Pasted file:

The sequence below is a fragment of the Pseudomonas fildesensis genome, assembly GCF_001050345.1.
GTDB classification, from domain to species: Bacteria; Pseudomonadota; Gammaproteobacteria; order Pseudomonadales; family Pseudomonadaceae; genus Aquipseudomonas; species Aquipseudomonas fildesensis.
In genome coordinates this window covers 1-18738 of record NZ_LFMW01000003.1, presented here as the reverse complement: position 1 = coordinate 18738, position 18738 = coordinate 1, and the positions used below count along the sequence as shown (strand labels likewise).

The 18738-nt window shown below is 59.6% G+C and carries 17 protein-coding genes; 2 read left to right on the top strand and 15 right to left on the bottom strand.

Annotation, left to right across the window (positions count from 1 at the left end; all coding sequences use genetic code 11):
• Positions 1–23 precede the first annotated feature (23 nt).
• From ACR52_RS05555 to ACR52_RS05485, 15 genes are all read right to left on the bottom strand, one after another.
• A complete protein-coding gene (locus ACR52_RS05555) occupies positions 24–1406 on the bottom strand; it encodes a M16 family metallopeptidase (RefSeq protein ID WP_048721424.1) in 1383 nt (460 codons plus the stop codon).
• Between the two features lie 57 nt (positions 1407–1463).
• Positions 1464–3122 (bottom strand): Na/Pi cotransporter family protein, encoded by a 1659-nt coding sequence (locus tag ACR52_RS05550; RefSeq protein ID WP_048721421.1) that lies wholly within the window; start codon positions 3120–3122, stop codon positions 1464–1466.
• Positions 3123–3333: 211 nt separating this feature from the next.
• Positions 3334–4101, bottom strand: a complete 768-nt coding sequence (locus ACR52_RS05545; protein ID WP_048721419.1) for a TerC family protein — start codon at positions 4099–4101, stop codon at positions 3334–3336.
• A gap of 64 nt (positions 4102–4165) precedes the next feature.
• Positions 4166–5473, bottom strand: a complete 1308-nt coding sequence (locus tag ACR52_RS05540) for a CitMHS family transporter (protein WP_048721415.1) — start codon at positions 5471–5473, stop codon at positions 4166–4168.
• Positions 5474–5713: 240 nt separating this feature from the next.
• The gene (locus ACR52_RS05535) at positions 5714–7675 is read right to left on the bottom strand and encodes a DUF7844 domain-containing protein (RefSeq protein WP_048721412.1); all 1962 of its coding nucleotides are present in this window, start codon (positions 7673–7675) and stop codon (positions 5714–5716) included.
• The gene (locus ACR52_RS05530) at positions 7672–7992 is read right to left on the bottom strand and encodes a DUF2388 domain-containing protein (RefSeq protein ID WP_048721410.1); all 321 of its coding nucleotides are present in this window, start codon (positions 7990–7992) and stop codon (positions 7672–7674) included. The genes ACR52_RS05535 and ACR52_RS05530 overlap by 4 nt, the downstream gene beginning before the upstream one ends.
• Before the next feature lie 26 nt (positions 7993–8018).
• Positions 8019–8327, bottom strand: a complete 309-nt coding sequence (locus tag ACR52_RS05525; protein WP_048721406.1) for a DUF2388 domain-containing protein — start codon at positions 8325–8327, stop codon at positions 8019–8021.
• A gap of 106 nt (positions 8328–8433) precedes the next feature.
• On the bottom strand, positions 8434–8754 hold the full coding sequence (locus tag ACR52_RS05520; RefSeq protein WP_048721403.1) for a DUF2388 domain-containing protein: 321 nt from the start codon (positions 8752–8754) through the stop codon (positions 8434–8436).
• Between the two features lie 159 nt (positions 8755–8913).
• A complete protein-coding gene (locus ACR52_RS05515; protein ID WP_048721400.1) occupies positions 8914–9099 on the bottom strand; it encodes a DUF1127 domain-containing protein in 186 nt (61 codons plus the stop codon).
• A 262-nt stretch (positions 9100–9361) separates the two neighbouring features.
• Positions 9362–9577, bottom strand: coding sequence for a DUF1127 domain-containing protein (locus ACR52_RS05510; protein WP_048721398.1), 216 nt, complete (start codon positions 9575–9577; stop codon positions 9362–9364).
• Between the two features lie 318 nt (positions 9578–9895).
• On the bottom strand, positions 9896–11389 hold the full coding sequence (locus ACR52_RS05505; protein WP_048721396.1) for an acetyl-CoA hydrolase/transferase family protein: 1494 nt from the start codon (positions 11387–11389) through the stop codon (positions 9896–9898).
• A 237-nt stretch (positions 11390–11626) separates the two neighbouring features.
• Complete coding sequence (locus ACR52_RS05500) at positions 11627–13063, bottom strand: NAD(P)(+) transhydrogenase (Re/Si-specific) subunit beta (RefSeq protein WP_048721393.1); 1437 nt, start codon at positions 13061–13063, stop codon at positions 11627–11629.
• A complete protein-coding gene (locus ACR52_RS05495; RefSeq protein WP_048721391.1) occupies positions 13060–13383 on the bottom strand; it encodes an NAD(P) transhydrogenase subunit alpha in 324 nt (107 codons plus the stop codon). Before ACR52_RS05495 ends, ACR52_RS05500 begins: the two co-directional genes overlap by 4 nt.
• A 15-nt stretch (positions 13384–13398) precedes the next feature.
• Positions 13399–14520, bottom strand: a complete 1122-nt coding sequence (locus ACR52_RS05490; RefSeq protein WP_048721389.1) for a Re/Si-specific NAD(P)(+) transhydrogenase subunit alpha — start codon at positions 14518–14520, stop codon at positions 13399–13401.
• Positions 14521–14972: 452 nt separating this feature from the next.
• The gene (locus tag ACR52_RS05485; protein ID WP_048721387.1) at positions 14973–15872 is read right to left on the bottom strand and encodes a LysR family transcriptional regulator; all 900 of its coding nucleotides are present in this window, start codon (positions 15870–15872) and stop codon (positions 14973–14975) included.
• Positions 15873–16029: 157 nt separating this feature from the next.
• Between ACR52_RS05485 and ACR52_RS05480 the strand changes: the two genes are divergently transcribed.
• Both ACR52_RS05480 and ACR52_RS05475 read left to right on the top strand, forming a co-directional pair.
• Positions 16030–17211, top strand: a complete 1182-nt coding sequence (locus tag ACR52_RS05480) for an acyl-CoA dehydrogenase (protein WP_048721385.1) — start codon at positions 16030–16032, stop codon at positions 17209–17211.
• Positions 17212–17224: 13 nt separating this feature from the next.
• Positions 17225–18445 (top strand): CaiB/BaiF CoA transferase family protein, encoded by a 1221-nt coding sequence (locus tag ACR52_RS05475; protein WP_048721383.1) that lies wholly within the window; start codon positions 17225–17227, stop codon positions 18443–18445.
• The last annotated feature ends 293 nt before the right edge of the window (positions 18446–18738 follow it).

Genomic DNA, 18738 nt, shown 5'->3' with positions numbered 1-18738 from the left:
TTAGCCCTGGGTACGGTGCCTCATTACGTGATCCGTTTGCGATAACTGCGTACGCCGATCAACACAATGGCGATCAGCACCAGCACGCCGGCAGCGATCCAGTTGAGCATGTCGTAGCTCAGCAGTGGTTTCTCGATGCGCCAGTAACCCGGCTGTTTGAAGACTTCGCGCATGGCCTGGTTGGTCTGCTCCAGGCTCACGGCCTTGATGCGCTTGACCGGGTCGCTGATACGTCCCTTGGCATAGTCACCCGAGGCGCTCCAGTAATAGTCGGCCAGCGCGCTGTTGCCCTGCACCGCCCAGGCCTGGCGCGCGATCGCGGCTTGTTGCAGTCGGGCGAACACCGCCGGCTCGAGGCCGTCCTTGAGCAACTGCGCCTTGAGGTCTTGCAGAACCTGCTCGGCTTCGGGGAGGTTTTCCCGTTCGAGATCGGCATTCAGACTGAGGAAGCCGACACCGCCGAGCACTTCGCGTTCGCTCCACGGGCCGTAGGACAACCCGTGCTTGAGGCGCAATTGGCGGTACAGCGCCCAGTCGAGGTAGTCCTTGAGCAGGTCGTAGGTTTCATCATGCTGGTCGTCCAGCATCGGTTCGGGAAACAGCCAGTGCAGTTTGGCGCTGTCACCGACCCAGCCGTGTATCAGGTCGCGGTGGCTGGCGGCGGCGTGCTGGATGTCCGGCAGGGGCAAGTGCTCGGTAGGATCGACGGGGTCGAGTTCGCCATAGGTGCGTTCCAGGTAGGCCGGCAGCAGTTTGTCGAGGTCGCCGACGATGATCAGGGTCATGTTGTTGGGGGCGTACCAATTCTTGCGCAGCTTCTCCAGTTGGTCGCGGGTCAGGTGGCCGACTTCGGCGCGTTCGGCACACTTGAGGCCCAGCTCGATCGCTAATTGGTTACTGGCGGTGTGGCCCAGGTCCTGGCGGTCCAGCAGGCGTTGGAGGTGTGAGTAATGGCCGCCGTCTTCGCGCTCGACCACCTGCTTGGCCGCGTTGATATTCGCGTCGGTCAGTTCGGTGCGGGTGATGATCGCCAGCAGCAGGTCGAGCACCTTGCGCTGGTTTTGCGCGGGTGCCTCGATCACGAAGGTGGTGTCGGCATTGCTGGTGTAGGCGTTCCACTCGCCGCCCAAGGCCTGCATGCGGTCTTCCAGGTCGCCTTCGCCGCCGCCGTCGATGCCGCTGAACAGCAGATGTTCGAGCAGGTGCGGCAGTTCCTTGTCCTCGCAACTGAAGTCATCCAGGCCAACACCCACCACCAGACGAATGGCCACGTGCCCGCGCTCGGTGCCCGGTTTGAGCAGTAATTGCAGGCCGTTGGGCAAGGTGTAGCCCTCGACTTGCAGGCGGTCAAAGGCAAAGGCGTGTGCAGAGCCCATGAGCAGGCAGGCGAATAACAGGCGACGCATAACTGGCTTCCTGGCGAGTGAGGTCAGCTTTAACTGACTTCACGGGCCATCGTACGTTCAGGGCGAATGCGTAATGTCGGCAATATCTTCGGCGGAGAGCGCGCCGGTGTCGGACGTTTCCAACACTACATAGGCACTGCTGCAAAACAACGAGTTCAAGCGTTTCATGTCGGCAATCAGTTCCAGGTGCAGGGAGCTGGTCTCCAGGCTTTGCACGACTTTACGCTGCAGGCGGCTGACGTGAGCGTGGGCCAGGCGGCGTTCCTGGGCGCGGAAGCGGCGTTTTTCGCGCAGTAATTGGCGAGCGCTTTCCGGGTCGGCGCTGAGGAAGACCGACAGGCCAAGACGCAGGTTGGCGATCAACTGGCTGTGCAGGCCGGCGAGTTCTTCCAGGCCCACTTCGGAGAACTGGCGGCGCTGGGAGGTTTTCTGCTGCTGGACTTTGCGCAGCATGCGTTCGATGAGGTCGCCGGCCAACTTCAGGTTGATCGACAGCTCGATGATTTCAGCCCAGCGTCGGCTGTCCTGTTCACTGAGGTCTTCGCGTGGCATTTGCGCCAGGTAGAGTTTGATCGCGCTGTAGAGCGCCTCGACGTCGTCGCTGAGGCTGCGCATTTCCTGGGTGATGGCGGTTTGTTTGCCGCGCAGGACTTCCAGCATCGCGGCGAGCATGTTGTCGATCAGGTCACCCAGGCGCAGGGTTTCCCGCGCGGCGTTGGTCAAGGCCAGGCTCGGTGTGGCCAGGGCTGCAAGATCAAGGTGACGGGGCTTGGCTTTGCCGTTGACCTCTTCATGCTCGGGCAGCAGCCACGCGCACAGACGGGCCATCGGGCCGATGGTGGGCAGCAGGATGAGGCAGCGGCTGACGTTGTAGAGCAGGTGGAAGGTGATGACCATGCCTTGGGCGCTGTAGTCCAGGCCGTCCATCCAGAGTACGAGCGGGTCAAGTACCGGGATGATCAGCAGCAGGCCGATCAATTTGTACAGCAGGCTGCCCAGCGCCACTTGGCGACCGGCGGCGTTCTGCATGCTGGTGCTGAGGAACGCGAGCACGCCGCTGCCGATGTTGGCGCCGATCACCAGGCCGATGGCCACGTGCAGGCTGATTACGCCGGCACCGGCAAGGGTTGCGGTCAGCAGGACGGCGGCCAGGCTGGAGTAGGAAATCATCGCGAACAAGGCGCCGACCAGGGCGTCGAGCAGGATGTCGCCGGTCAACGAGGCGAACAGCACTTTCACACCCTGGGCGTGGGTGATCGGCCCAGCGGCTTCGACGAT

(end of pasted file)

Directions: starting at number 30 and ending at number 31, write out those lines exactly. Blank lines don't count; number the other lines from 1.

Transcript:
• A complete protein-coding gene (locus ACR52_RS05495; RefSeq protein WP_048721391.1) occupies positions 13060–13383 on the bottom strand; it encodes an NAD(P) transhydrogenase subunit alpha in 324 nt (107 codons plus the stop codon). Before ACR52_RS05495 ends, ACR52_RS05500 begins: the two co-directional genes overlap by 4 nt.
• A 15-nt stretch (positions 13384–13398) precedes the next feature.